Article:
Glutamate, the major excitatory transmitter in the central nervous system, is crucial not only for synaptic transmission but also for long-term neuronal changes such as synaptic plasticity and control of gene expression. Many of the actions of glutamate are exerted through a specific receptor, the N-methyl-D- aspartate receptor (NMDAR), which controls the trafficking of a second glutamate receptor, the a-amino-3- hydroxy-5-methyl-4-isoxazolepropionic acid receptors (AMPAR). Recently, in collaboration with Dr. Josep Dalmau, we identified two distinct encephalitic syndromes, associated directly with antibodies to NMDAR in one syndrome and with antibodies to the AMPAR in the other. In antiAMPAR encephalitis, subjects present with symptomatology (amnesia, seizures) analogous to that predicted to occur with AMPAR hypofunction. However, the syndrome can be treated in some individuals by tumor removal or plasmapheresis, suggesting that it is mediated directly by antibodies. Patients with this syndrome make antibodies to the extracellular portion of the AMPAR subunits GluR1 and/or GluR2. Our new preliminary data have identified structural determinants in the amino terminal domain (ATD) of GluR1/2 that are necessary for immunoreactivity to patients'antiAMPAR antibodies. We have also used fusion proteins from these regions to demonstrate diversity in the immune response and to identify individuals with possible antiAMPAR encephalitis who tested negatively by previous approaches. In this proposal we will continue to create new tools for investigation of patients'antiAMPAR antibodies in order to assess whether this syndrome is dramatically under diagnosed, and to link the pathophysiology to specific AMPAR portions First, we will test for the presence of antiAMPAR antibodies and antibodies to specific structural determinants on the AMPAR in samples from a large cohort of individuals with potential encephalitis. We will then correlate the results with clinical features of the subjects and determine whether pathophysiological mechanisms in anti AMPAR encephalitis are mediated through specific epitopes. Cumulatively, completion of these aims will lead to improved understanding of the pathophysiological mechanisms in this disorder, develop tools for further exploration of the mechanisms, and potentially allow creation of novel therapeutic approaches for antiAMPAR encephalitis.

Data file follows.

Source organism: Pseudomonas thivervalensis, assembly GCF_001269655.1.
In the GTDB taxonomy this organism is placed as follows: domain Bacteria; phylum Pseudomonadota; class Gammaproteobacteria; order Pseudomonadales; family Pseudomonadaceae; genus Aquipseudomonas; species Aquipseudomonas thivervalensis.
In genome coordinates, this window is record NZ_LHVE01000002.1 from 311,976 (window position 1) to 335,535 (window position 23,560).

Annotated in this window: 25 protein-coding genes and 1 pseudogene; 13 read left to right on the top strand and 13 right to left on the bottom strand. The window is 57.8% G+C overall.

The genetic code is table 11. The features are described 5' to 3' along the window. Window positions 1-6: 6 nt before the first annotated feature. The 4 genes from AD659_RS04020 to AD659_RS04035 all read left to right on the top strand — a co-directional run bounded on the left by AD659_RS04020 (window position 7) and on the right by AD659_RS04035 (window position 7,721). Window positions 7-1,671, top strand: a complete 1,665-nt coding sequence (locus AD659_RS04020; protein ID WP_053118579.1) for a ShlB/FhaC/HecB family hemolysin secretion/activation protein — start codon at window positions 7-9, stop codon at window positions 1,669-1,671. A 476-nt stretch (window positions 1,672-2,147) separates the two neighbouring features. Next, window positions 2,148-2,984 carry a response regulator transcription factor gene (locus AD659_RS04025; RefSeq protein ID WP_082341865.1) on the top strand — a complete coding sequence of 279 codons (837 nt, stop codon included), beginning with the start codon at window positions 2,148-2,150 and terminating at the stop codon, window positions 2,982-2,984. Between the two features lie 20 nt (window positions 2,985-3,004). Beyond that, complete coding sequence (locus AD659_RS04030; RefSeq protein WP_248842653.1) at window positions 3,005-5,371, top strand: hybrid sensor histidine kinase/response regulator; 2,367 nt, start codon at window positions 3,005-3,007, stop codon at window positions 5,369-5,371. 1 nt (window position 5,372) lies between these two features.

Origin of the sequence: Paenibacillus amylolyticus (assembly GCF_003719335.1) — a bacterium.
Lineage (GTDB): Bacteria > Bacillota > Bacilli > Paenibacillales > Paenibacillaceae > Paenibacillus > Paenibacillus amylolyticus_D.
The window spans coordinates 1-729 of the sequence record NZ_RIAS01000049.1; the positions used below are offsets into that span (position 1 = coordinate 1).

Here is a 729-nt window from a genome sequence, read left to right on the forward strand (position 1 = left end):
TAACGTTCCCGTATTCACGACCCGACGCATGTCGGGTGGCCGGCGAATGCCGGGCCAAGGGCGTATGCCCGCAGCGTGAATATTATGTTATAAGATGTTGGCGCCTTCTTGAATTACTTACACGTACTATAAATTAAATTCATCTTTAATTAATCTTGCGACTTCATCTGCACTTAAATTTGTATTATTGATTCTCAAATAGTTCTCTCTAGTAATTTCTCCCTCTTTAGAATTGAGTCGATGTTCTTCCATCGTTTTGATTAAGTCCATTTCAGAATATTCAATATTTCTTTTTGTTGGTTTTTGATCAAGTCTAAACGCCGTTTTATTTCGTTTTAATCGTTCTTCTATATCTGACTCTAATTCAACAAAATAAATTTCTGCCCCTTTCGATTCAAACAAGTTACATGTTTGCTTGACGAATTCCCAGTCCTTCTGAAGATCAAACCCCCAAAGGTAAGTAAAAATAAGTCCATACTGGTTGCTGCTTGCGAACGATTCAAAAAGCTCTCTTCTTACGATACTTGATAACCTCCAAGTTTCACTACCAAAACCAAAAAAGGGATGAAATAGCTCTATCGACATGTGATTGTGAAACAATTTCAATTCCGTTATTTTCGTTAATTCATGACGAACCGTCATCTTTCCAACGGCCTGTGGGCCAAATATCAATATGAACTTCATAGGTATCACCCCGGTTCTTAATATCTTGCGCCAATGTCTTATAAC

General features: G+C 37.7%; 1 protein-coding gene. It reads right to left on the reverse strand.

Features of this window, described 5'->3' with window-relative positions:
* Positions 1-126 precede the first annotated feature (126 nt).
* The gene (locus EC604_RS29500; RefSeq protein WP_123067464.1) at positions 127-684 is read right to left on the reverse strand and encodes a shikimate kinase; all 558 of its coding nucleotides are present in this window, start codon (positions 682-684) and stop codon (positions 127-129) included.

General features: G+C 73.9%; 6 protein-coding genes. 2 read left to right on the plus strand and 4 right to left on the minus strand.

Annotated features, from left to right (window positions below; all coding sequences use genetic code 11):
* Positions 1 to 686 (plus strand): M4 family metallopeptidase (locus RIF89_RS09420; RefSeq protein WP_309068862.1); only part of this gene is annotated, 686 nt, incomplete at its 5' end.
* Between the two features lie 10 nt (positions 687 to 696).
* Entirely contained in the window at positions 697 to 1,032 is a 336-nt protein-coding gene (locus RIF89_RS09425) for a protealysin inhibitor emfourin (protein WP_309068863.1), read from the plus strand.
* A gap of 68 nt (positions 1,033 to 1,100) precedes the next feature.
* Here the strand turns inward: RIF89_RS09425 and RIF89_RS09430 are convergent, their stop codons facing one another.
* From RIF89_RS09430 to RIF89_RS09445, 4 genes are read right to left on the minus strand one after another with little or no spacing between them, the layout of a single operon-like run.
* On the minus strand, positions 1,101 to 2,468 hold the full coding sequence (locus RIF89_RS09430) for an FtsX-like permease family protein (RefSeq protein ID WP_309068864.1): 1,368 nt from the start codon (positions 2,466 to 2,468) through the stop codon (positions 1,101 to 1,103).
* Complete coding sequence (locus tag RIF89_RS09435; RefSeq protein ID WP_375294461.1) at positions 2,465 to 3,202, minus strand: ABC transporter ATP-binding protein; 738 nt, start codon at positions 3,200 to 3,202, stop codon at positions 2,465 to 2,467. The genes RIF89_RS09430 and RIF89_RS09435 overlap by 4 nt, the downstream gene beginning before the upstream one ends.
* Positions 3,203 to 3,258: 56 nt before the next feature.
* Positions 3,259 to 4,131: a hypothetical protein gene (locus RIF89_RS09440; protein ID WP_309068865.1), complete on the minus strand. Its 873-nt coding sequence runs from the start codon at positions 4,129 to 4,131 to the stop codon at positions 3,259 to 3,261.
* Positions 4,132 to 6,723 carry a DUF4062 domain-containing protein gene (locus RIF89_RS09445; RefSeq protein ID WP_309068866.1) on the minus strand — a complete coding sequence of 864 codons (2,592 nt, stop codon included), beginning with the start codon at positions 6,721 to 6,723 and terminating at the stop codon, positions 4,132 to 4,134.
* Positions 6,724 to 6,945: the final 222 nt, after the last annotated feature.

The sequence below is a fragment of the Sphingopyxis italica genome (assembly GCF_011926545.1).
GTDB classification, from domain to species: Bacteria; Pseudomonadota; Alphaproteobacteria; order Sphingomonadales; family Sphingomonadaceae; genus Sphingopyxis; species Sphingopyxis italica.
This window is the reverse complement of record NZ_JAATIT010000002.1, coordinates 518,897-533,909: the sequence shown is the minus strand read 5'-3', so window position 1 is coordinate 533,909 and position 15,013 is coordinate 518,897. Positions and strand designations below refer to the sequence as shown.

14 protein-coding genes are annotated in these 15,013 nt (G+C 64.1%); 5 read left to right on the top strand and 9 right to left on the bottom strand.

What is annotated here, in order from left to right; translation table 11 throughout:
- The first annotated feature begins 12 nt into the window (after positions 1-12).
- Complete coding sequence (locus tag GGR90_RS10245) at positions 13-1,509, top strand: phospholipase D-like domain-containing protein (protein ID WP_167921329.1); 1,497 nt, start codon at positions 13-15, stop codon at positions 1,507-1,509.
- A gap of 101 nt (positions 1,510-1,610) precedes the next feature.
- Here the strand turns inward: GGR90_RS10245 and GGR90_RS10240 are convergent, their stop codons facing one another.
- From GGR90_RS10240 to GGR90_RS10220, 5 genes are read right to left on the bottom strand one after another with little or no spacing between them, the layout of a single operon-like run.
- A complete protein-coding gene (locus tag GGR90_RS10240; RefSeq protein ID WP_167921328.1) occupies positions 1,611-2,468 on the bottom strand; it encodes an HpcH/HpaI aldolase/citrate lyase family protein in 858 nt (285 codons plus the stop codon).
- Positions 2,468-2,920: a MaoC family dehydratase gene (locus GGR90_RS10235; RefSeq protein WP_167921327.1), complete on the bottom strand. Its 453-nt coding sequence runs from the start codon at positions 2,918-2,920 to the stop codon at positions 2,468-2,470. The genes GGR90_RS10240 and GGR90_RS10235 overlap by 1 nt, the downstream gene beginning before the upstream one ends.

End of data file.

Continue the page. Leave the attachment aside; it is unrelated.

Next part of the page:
Public Health Relevance

The proposal addresses the mechanisms by which antibodies cause neurological dysfunction in the disorder known as anti-AMPA receptor encephalitis. Through understanding of this process, the proposal may facilitate therapies for preventing damage in this disorder and other forms of encephalitis. It will also provide tools to investigate mechanisms of memory loss in people.

National Institute of Health (NIH)
National Institute of Neurological Disorders and Stroke (NINDS)
Exploratory/Developmental Grants (R21)
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Clinical Neuroplasticity and Neurotransmitters Study Section (CNNT)
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Silberberg, Shai D
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Children's Hospital of Philadelphia
United States
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Gleichman, Amy J; Panzer, Jessica A; Baumann, Bailey H et al. (2014) Antigenic and mechanistic characterization of anti-AMPA receptor encephalitis. Ann Clin Transl Neurol 1:180-189
Panzer, Jessica A; Gleichman, Amy J; Lynch, David R (2014) Glutamatergic autoencephalitides: an emerging field. J Neural Transm (Vienna) 121:957-68